Define Your Employee Value Proposition


A compelling Employee Value Proposition could provide critical competitive advantage in today’s market for talent as employers across all parts of the economy struggling to fill vacancies and to retain workers.


A powerful and effective employee value proposition (EVP) will help you attract and retain the best talent, enhance employee satisfaction and maximise performance. It will be the reason that new employees want to work for you and that existing employees are excited to come into the office every day.

In the post-pandemic world, we are seeing a shift in expectations of individuals towards their employers and the work they do. The focus for employers should now be on employees as individuals and not just as workers; on building connections through emotions; and non offering exceptional life – not work – experience.

In this guide, we discuss the steps you should take to define your company’s employee value proposition. Establishing an effective EVP should be thought of as a process of discovering and cultivating values that are already present within your organisation, rather than creating a desirable set of ideals from thin air.


What is an employee value proposition?

An employee value proposition (EVP) is what differentiates your organisation from others. It can be seen as the sum total of the benefits an employee gets in exchange for dedicating their time, skills and experience to your company. This goes beyond financial gain; an effective EVP appeals to a prospective employee’s personal values through its brand and the employee experience that is on offer.

A strong EVP will be authentic and unique to your organisation, making it clear to potential and existing employees what you stand for and what values lie at the heart of everything your organisation does.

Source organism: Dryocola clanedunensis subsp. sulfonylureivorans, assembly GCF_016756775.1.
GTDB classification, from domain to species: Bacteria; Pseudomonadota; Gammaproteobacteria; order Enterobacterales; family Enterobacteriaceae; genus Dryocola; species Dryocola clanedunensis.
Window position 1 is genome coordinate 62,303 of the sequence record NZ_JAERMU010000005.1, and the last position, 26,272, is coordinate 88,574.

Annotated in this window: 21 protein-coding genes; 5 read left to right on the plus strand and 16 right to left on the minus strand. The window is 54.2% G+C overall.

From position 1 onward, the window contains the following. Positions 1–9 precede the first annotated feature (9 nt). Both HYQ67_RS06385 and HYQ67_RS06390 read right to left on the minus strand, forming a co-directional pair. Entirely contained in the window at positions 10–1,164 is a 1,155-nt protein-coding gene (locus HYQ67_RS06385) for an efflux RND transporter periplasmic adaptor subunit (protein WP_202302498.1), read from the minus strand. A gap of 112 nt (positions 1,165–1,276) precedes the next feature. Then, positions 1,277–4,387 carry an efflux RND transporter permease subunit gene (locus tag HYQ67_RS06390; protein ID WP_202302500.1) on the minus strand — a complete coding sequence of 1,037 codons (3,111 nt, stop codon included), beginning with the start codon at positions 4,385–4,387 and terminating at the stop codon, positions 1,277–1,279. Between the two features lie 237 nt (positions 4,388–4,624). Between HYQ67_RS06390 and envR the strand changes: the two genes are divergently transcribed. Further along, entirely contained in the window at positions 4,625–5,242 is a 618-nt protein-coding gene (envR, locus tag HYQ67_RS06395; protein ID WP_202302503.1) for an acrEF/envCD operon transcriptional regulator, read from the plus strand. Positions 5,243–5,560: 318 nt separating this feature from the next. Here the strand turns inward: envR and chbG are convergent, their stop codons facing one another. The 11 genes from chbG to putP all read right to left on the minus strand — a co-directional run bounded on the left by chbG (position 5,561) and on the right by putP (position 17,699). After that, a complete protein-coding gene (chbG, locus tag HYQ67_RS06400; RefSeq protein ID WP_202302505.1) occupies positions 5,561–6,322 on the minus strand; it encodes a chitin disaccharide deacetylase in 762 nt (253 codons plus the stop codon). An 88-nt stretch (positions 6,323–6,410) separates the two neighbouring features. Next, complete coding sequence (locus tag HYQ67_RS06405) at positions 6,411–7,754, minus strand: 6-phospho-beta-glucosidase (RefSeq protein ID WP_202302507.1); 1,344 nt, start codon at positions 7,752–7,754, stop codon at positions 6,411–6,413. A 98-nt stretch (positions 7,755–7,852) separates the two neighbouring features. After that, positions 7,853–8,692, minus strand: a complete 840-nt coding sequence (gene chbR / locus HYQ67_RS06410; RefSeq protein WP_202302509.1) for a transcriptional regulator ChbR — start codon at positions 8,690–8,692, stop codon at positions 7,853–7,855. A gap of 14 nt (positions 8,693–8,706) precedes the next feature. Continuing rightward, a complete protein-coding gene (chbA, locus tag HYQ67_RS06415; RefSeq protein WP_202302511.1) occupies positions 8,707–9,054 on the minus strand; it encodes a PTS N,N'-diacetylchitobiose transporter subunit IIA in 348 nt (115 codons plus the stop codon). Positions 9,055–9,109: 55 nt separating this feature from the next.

Why is the employe value proposition important? 

While no longer a new concept, many employers are unclear about what an employer value proposition is.

The EVP has become an increasingly hot topic in today’s talent-scarce employment markets. With so many talent gaps across practically every industry and very little new talent to choose from, organisations must ensure they are pulling out all the stops to attract valuable potential employees and get ahead of their competitors. When it comes to attracting new talent, employee value proposition is every organisation’s greatest weapon. An effective EVP will not only help you to attract more talent, it will also ensure you attract the right talent by resonating with people who share your organisation’s ideals.

Research indicates that to an extent, EVP effects an employee’s desire to work for a company as much as – or more than – the salary on offer. While financial gain is undoubtedly a powerful motivating force, leading businesses have had greater success attracting, securing and retaining talented employees by appealing to their core values. An effective employee value proposition combined with a generous renumeration package will have valuable potential employees lining up to apply for a job in your company.

A strong EVP can also affect how your organisation is viewed by prospective clients and customers. When you give the impression that your business is driven by strong ideals in addition to profit, people will be more enthusiastic about working with you.

The core elements of an employee value proposition

In defining an EVP, employers should consider what the organisation offers prospective talent in relation to the following:

  1.  Tangible benefits: what does the company offer in terms of salary, bonuses, rewards and other perks?
  2. Succession opportunities: does the company represent a good option for employees who are progression-oriented?
  3. Brand identify and values: do the company’s values align with the employee’s values? Would the employee take pride in being part of the organisation?
  4. Colleagues and customers: who will the employee be working alongside? What value will this add to the employee’s professional and personal life?
  5. Work activities: what value will the employee derive from the work they are doing? Will it be challenging, exciting or will it benefit a worthy cause?

Though it must do so simply, your employee value proposition should encompass all these benefits. Before ironing out any details, you must begin the process of unearthing the core values that will form the basis of your EVP by learning about your existing employees’ experiences and perceptions.